|Brooker discusses human technological progress and how it and aspirations of it are shown on TV. He considers the space race and "optimistic programs" it inspired like Tomorrow's World, commenting on a change in tone post-moon landing — "Having mounted a lengthy PR campaign in its honour, TV now started to wonder whether progress was such a good thing after all" — and referring to shows like Space 1999 — "a depressing vision of a future not worth bothering with". Brooker continues with the advancement of computing, and talks about the relationship between technology and humans, and its romantic image in Knight Rider and Automan. Brooker talks about video games, criticising TV for routinely portraying them as an "inherently unhealthy and otherworldly threat which glorifies violence and is probably bad for your noggin". He talks about the internet, TV's role in the hype surrounding the Y2K problem, and how TV changed with the advent of interactive media, creating shows such as The Joy of Text and the "pay-as-you-vote" Big Brother. Brooker comments on visual effects — "little wonder we now just blindly assume anything's possible" — and the growing prevalence of digital screens which has "knackered our attention span". He concludes: "TV claimed progress was a great thing, predicting a world in which we relaxed in front of screens while computerised slaves did our bidding, but now the future's arrived and those screens [...] have left us marooned here in the future, surrounded by magic, unable to focus on anything that doesn't light up and go beep".|
|6||"Knowledge"||Charlie Brooker||8 March 2011|
|This episode is about informative TV. Brooker begins by illustrating clichés of "documentary-type" presenters such as Andrew Marr. He states "TV knowledge" started with news broadcasting, which he briefly details the evolution of as it grew apart from newspapers, suggesting its competition forced them to "zhoosh up their own content". Brooker says TV had "grander ambitions", referring to early landmark documentaries Civilisation, The Ascent of Man, and drama The Six Wives of Henry VIII. He comments on early programmes which introduced TV to the classroom, such as Look and Read, calling them "unintentionally frightening" but adding that TV "often used fear-mongering to train younger viewers to look after themselves". He uses public information film Apaches and the US Cartoon All-Stars to the Rescue as further examples, calling the latter "crude, alarmist TV propaganda". Brooker comments on the blurring line between fact and fiction on TV, referring to the famous Panorama spaghetti-tree hoax and the controversial Ghostwatch. He says, "Just as documentaries were under pressure to become more populist, so was the news [...] the graphics steadily became more fearsome and bombastic, the sets more cavernous and self-important, and the delivery more theatrical", and comments on the growing focus on viewer and celebrity opinion, noting the increasing number of celebrity-presented documentaries. In his closing remarks, he says, "All TV really taught us was to believe what 'screen' said, even when they were lying [...] and the news went from a basic, unemotional explanation of the facts to a non-stop entertainment format sold on the basis of its emotive impact".|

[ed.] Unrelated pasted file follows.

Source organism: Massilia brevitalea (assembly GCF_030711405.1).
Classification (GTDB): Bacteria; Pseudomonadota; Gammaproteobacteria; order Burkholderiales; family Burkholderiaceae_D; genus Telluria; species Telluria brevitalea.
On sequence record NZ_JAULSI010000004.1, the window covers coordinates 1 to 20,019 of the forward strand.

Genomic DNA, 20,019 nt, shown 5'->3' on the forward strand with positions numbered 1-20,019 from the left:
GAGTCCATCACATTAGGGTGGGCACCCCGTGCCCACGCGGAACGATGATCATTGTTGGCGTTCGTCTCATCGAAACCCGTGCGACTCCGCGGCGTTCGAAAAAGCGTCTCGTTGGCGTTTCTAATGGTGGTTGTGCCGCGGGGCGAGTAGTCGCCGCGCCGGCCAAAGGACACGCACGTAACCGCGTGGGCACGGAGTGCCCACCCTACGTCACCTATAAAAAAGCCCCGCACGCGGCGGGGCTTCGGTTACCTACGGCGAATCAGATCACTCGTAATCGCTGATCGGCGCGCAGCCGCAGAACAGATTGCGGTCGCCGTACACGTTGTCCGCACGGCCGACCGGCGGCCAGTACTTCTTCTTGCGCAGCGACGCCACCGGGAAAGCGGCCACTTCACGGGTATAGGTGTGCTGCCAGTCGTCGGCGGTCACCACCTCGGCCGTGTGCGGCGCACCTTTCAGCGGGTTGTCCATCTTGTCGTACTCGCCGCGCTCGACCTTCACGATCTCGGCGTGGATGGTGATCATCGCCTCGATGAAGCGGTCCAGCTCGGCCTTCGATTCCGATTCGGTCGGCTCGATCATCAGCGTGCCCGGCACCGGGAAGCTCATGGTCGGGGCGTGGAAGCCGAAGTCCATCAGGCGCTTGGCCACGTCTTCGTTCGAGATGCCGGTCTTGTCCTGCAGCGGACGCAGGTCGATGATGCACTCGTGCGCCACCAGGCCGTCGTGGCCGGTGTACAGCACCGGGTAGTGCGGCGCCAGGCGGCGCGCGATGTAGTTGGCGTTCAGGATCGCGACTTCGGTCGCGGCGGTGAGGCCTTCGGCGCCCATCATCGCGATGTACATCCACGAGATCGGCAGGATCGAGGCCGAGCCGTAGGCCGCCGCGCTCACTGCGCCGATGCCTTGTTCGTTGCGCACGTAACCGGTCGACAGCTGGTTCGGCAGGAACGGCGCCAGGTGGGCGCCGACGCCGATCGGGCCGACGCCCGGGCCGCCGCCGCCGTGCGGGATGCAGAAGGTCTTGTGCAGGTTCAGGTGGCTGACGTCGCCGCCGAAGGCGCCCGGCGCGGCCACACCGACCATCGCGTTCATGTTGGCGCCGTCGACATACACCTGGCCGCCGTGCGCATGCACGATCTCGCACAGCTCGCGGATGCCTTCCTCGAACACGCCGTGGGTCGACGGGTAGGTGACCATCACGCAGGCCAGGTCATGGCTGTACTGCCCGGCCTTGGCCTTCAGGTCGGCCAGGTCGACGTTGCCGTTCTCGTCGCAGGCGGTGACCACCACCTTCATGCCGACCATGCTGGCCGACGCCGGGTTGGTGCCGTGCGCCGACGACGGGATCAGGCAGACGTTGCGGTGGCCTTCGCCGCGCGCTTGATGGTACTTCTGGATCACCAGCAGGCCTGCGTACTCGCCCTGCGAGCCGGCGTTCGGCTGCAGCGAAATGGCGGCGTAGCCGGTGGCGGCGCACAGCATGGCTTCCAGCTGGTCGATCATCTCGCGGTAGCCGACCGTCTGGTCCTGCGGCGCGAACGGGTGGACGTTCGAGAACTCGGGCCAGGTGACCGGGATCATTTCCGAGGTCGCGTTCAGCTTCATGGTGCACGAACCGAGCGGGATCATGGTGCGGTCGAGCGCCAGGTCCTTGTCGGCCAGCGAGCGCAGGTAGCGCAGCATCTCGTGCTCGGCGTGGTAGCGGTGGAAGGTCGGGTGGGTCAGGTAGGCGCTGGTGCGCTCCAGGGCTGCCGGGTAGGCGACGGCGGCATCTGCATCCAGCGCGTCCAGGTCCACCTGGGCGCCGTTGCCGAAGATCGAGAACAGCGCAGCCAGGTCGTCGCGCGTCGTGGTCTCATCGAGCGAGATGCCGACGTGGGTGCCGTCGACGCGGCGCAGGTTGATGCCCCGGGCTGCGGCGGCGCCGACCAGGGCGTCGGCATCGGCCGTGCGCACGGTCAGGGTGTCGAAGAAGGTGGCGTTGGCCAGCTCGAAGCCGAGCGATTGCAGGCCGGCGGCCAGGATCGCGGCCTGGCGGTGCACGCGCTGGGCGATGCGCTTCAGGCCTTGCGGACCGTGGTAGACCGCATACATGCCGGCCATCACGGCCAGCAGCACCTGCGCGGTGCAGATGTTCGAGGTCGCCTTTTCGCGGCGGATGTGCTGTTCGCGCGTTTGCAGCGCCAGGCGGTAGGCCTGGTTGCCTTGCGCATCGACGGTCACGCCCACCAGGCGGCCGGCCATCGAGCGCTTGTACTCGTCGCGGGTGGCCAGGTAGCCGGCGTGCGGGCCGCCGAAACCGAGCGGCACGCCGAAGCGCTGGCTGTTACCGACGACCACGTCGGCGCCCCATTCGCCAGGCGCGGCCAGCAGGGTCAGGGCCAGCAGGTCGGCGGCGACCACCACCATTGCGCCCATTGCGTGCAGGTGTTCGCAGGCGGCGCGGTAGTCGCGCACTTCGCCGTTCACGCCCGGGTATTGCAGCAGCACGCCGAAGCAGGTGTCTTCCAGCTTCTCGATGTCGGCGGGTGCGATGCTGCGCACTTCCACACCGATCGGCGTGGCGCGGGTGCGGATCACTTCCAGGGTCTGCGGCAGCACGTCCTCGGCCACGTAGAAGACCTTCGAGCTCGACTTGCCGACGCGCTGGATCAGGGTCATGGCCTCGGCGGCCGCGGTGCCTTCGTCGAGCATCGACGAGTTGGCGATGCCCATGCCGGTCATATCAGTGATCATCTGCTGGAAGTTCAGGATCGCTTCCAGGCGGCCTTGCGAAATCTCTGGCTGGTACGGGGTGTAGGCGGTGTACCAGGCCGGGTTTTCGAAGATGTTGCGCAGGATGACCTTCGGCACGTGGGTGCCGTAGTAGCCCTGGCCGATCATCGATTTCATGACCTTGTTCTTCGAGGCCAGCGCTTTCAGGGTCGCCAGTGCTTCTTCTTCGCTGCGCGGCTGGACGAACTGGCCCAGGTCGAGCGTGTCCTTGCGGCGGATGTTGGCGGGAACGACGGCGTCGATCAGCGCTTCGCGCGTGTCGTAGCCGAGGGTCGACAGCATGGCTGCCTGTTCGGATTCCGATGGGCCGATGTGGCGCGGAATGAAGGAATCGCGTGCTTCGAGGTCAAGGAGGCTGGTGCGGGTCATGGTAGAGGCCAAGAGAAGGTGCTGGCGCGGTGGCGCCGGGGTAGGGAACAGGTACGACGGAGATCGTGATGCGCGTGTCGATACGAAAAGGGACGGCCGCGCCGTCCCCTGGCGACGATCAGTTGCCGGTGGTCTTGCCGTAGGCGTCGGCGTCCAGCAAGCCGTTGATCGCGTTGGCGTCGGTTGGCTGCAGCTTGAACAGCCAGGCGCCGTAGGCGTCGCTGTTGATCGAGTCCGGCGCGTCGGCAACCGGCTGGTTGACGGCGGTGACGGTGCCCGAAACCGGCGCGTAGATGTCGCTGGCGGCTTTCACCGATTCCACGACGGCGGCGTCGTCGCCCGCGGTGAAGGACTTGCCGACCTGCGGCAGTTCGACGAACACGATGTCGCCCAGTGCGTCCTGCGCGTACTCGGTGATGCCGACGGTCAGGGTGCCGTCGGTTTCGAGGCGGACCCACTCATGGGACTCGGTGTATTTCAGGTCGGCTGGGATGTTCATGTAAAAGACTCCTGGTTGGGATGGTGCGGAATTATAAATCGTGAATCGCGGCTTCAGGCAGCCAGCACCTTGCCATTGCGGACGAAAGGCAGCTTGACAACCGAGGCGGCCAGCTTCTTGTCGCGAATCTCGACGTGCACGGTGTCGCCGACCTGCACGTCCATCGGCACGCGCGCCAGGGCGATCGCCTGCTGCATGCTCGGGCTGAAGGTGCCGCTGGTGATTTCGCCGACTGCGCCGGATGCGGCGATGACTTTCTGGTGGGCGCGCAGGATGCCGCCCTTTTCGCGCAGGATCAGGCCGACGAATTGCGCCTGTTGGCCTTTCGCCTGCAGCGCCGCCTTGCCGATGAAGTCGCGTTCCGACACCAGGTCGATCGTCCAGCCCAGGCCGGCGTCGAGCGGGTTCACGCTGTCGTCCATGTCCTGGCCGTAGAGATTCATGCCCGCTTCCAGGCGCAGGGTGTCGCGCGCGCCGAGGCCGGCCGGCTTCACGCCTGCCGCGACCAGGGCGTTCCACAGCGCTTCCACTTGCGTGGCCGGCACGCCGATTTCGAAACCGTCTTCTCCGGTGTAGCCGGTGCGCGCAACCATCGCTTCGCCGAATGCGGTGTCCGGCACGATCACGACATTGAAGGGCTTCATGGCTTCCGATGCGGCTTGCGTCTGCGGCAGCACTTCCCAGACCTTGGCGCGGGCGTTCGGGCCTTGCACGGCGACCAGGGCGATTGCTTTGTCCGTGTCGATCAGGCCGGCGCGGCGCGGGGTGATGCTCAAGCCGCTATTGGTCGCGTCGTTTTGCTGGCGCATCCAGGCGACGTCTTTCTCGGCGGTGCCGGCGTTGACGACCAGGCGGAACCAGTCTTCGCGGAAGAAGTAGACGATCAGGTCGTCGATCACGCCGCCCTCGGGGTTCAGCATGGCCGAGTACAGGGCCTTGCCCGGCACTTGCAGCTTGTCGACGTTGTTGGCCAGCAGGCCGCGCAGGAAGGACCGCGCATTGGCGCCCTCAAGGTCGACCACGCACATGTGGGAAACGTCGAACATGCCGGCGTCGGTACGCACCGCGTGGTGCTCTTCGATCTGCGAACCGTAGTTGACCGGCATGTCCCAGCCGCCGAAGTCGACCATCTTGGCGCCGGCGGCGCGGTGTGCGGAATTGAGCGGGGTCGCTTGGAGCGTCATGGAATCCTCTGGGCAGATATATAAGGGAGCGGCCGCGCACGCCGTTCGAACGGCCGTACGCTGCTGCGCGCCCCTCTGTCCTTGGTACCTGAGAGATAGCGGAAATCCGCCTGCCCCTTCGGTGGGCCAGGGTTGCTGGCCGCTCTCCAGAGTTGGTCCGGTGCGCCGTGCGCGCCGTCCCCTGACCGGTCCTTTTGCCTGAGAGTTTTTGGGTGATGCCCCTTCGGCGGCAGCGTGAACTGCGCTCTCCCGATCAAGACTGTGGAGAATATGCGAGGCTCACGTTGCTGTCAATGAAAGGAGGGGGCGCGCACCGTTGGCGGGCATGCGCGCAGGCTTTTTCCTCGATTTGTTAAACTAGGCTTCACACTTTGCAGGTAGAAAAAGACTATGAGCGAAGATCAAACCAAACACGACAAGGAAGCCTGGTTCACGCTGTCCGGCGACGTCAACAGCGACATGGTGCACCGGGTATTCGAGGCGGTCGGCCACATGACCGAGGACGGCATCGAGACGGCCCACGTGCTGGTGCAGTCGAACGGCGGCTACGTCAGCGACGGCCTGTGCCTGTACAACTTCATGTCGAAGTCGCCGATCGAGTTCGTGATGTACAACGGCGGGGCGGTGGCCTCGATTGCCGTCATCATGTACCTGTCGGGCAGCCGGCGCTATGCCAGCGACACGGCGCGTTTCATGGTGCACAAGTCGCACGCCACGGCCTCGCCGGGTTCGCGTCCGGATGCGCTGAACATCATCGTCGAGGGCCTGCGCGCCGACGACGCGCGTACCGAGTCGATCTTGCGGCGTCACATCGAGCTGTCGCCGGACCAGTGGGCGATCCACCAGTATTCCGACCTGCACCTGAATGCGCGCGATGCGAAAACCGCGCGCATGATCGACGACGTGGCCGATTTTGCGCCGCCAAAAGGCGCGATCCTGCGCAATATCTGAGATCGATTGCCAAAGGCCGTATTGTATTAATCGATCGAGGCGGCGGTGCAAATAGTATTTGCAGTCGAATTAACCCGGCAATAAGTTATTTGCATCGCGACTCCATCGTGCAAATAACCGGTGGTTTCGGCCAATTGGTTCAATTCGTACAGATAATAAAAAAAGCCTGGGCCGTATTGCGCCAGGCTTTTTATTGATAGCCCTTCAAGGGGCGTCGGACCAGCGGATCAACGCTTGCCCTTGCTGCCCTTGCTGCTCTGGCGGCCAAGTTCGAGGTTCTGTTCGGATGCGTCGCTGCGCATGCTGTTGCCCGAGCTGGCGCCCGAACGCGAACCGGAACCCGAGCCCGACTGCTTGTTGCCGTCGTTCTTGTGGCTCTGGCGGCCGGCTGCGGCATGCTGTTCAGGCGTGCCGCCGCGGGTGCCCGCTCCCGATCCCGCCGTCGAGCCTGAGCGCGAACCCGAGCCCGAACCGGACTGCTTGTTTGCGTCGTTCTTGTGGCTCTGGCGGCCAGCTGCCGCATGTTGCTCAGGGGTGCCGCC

- Wolf, Ian. "How TV Ruined Your Life". British Comedy Guide. Retrieved 23 January 2011.
- Wollaston, Sam (25 January 2011). "TV review: How TV Ruined Your Life and Pleasure and Pain With Michael Mosley". The Guardian (UK). London.
- Mullaney, Andrea (28 January 2011). "TV review: How TV Ruined Your Life". The Scotsman. Edinburgh.
- Watson, Keith (25 January 2011). "How TV Ruined Your Life seemed cobbled together". The Metro (UK).
- "Fear". BBC Online. Retrieved 18 January 2011.
- "The Lifecycle". BBC Online. Retrieved 25 January 2011.
- "Aspiration". BBC Online. Retrieved 1 February 2011.
- "Love". BBC Online. Retrieved 8 February 2011.
- "Progress". BBC Online. Retrieved 16 February 2011.
- "Knowledge". BBC Online. Retrieved 1 March 2011.